I understand that metadata-driven views is a better way to organize files than folders. However, in my library, all the team members should be able to view all docs, but the document 'owner' alone should be able to edit, create his doc, or upload his doc. With folders this is easy: provide folder level permissions as desired, these permissions get inherited from folder level to doc level automatically. In a folder-less flat list of docs, I can create a metadata/column called 'Owner' (of type person/group), but how do I give different permissions to that owner? I have read about using workflows for this, but I am looking for a method as simple as folders. If I can beat the convenience of folders in this sense, then I can banish folders for ever! Thanks for any suggestions in advance.
Unique permissions at item level can become very messy and difficult to manage over time. This becomes particularly difficult if you have hundreds or even thousands of documents with unique permissions and then need to remove a user's permissions.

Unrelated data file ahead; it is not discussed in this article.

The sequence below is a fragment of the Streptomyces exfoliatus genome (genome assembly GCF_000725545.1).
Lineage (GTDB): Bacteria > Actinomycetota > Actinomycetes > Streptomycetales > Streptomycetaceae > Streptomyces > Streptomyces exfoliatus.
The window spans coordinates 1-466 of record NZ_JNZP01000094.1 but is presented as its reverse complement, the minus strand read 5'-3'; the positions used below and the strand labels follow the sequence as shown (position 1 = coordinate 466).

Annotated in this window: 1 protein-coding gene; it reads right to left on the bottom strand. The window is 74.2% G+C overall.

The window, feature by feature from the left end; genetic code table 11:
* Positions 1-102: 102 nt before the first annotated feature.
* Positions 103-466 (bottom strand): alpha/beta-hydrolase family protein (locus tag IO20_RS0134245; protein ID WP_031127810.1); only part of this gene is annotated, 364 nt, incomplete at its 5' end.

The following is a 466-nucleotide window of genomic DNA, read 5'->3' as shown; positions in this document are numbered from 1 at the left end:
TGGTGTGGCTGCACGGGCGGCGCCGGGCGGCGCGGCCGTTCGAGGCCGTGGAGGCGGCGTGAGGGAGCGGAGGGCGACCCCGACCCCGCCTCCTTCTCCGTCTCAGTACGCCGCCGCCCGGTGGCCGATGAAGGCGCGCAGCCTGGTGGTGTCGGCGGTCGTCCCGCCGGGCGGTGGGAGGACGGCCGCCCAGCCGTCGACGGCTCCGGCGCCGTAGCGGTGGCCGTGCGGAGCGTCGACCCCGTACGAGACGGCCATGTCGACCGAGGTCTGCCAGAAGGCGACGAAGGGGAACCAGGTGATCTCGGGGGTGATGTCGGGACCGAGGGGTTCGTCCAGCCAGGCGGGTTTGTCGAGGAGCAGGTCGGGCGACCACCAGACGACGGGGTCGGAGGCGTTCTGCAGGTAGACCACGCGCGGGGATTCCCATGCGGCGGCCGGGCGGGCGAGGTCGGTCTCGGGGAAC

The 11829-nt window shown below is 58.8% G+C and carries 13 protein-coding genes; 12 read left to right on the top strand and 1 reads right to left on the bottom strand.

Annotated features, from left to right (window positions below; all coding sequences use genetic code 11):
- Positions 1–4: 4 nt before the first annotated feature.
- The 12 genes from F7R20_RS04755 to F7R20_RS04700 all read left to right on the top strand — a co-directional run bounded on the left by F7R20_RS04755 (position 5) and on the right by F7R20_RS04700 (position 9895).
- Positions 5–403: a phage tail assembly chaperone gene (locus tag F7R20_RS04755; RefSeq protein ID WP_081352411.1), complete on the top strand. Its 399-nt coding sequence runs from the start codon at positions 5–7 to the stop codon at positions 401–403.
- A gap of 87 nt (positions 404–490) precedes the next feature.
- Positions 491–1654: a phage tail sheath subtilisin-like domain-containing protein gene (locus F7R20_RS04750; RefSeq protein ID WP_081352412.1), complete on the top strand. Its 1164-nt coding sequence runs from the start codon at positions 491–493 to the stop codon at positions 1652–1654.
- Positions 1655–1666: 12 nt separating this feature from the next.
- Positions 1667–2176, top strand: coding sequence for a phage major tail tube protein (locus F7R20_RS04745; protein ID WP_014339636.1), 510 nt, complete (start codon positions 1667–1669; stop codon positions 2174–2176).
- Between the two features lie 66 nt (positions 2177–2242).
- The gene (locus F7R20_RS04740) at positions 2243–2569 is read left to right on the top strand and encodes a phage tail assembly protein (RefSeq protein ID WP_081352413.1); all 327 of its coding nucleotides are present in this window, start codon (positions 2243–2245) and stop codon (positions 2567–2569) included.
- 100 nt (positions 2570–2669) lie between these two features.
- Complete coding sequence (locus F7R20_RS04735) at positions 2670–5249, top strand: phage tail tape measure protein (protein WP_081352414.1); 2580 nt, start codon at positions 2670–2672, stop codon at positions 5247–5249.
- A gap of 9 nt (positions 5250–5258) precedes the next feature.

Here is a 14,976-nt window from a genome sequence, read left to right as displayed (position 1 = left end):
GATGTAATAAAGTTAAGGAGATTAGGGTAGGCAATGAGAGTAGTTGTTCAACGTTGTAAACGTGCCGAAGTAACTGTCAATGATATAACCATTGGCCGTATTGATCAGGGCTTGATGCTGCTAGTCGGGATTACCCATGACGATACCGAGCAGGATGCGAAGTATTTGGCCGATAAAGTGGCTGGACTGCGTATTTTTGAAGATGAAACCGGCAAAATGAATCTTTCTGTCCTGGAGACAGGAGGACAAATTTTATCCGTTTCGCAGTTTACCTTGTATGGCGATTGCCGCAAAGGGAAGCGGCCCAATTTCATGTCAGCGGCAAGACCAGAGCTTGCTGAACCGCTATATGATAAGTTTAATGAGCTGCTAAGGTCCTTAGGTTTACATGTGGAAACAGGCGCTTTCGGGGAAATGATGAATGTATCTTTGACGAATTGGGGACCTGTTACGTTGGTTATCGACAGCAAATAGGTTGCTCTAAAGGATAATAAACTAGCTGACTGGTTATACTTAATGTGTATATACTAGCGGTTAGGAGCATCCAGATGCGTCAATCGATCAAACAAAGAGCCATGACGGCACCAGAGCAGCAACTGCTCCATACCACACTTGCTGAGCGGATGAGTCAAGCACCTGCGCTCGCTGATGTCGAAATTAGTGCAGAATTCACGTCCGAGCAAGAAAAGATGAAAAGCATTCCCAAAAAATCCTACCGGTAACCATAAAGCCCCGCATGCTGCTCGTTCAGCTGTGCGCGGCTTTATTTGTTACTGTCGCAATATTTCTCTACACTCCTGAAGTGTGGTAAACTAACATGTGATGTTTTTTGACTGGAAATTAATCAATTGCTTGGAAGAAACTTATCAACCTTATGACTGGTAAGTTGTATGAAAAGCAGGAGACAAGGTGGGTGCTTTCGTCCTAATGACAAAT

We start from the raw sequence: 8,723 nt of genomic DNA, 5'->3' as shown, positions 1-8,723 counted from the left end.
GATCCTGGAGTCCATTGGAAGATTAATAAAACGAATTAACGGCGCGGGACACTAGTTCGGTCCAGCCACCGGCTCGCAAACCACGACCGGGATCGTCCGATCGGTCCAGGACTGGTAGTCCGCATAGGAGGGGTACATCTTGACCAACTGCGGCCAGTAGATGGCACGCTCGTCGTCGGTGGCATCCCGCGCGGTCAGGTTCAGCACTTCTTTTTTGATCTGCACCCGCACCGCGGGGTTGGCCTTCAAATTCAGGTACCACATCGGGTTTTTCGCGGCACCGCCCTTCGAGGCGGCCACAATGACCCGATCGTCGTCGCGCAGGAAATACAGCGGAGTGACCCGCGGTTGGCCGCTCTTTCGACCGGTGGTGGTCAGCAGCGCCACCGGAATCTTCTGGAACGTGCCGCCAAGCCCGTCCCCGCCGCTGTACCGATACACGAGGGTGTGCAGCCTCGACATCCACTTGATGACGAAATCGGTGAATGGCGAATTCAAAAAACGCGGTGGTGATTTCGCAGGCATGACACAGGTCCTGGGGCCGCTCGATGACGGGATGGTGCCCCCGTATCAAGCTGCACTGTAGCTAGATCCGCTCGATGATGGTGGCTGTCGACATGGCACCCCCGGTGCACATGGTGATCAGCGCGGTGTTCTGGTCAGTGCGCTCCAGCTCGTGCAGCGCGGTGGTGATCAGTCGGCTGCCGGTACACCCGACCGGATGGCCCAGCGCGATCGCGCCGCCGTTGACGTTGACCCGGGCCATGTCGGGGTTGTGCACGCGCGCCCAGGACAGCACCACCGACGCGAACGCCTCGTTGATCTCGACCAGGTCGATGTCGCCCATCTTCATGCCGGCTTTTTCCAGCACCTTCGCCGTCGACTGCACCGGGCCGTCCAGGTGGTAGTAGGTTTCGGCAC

Your solution of using folders, may actually be better for permissions management (a folder for all the documents a user owns).
You could use metadata for your documents while also using folders to manage permissions. This would ensure that you retain important information through the use of metadata and make your documents easier to find via search. You can also create flat views which filter using the metadata applied to documents.
If you want to keep your document library organized in the long term, one idea is to not give users Edit permission or above at root level. Manually create individual folders for each user, then give them Edit permission only in that folder.
To automate the process of assigning unique permissions, you can use Flow with Call REST API action.
Here are a few links for your reference: